The Feast of the Ascension isn’t what it used to be. For one thing, the bishops have moved it from Thursday to Sunday. For another, it has become difficult for us to picture what happened when Christ was taken up.
In ancient times people imagined God’s heaven to be just above our mountaintops. Jacob saw angels making it there on a long ladder. Christians could image Jesus being taken up through the clouds to where ten miles up angels were waiting to carry him the rest of the way.
On a Sunday television show thirty years ago I watched Jacksonville’s First Baptist Church’s Homer Lindsey telling us that there was a planet out in space to which the body of the risen Lord was taken to rest. That doesn’t seem right to me.
In our Creed we Christians profess belief in the resurrection of our bodies as well as the body of Christ. But, we don’t believe that they will have new addresses on other planets out in space.
Paul, in First Corinthians, Fifteen, tells us we will have heavenly bodies. Let me quote five verses from that chapter.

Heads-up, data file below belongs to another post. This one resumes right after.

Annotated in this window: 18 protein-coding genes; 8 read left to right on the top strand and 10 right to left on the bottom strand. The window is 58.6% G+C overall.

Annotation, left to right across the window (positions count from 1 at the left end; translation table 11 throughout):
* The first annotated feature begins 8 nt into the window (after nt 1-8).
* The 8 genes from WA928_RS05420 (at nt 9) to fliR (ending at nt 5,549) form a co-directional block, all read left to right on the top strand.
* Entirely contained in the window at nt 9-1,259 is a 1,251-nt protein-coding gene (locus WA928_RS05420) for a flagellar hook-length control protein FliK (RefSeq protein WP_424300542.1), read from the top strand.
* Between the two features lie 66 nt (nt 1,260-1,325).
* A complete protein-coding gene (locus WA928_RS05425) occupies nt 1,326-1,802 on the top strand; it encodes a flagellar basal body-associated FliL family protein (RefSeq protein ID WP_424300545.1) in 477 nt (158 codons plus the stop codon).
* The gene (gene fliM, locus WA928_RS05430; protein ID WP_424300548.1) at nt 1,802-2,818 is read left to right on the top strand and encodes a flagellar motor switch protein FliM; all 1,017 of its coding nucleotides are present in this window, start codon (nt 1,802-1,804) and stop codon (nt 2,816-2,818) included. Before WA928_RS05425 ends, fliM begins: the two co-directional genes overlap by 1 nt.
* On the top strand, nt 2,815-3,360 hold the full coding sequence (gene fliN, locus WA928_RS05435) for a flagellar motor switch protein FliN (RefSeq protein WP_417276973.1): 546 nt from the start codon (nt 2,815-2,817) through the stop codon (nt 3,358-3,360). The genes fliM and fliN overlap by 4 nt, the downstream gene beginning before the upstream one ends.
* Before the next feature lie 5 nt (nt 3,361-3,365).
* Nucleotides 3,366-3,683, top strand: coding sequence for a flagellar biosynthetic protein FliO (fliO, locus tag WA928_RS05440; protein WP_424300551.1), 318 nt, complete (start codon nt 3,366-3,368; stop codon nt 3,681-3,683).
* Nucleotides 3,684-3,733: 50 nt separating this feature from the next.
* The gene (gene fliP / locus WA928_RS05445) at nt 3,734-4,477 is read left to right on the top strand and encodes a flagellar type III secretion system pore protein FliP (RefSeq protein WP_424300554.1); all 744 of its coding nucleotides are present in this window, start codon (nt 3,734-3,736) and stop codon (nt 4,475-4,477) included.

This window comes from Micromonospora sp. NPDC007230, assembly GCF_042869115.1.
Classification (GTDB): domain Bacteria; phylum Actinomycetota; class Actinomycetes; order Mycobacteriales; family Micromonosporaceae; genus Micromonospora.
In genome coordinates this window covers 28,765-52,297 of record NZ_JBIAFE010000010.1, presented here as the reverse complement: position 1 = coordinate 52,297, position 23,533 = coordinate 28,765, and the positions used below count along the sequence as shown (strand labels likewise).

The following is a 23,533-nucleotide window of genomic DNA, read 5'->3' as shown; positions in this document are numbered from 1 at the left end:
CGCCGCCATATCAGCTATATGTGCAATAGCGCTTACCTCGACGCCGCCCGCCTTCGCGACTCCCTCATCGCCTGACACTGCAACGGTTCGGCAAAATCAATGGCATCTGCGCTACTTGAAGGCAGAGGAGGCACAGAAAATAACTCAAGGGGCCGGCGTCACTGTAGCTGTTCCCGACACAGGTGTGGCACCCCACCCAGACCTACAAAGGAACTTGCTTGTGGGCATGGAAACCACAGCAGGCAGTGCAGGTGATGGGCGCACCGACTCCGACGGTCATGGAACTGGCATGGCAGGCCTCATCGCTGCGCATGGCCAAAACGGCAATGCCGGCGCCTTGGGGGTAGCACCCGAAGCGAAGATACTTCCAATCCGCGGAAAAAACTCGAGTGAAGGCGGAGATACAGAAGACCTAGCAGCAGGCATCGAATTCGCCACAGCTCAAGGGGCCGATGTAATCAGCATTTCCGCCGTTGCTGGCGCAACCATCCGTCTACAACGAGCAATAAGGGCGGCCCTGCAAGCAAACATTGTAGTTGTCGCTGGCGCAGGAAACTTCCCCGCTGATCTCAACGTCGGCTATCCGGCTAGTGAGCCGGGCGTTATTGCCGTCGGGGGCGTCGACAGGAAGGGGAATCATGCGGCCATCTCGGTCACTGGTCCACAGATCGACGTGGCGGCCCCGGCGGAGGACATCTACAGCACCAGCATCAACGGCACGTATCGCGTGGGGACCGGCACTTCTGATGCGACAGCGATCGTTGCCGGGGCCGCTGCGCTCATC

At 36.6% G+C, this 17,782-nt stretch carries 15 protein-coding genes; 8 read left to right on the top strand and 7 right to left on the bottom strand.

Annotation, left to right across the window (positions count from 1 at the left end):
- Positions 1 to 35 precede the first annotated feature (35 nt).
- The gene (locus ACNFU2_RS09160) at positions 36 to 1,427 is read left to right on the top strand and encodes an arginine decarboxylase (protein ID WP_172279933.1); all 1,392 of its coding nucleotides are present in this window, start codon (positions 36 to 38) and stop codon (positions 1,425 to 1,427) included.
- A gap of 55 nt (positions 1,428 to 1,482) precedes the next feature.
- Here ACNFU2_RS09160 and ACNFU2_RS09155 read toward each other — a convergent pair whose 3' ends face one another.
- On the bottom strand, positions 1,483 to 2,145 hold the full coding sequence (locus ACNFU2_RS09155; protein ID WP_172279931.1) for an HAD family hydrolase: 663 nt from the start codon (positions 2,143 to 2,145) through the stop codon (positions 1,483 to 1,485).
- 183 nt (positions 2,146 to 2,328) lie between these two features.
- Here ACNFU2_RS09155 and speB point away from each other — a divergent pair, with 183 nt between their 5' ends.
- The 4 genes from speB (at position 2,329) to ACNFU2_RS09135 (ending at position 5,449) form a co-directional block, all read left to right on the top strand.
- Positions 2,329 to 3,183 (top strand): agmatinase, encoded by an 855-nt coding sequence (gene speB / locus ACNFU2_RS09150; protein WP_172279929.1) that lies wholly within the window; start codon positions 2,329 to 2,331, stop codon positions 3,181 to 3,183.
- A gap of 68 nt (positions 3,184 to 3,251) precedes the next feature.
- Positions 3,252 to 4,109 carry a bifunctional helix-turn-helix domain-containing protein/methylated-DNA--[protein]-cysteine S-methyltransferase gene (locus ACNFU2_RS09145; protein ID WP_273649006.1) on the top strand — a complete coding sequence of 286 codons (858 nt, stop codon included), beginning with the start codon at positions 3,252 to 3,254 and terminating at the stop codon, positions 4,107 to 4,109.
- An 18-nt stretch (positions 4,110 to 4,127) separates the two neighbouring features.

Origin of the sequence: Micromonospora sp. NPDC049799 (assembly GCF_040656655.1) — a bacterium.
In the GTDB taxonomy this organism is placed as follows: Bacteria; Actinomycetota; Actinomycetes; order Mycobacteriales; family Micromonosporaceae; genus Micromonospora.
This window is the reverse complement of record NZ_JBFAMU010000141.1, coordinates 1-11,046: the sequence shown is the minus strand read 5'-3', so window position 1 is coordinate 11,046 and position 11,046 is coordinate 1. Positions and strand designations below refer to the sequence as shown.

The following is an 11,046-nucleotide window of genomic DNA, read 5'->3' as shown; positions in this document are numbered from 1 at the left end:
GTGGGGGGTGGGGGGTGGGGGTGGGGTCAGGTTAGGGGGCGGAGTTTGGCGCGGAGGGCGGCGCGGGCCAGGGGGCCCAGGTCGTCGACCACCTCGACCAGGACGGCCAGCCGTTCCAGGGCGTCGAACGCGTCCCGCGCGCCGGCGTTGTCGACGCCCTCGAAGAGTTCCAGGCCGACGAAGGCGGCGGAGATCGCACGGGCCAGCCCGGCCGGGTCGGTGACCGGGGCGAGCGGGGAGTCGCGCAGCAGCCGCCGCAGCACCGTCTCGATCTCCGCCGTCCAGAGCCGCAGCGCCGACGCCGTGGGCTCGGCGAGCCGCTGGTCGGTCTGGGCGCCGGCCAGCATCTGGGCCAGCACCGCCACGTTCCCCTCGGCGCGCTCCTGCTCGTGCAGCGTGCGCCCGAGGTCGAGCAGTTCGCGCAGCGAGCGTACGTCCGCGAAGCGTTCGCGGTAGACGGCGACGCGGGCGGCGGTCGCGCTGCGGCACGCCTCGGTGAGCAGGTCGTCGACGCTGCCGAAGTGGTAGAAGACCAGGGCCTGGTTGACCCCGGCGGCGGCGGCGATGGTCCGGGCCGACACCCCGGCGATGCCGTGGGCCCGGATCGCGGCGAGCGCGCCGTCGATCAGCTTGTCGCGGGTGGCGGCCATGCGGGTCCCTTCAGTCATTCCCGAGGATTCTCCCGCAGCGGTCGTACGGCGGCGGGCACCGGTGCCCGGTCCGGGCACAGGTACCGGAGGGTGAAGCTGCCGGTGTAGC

40. There are both heavenly bodies and earthly bodies, but the brightness of the heavenly is one kind and that of the earthly another. 41 The brightness of the sun is one kind, the brightness of the moon another, and the brightness of the stars another. For star differs from star in brightness.
42. So also is the resurrection of the dead. It is sown corruptible; it is raised incorruptible. 43. It is sown dishonorable; it is raised glorious. It is sown week; it is raised powerful. 44. It is sown a natural body; it is raised a spiritual body. If there is a natural body, there is also a spiritual one.
Christ’s ascension is of importance to us because in tells us that our human nature is worthy of sitting at God’s right hand.
With the Ascension the Bible story comes full circle. It began with God creating us in his image and likeness. It ends with our human nature enthroned above.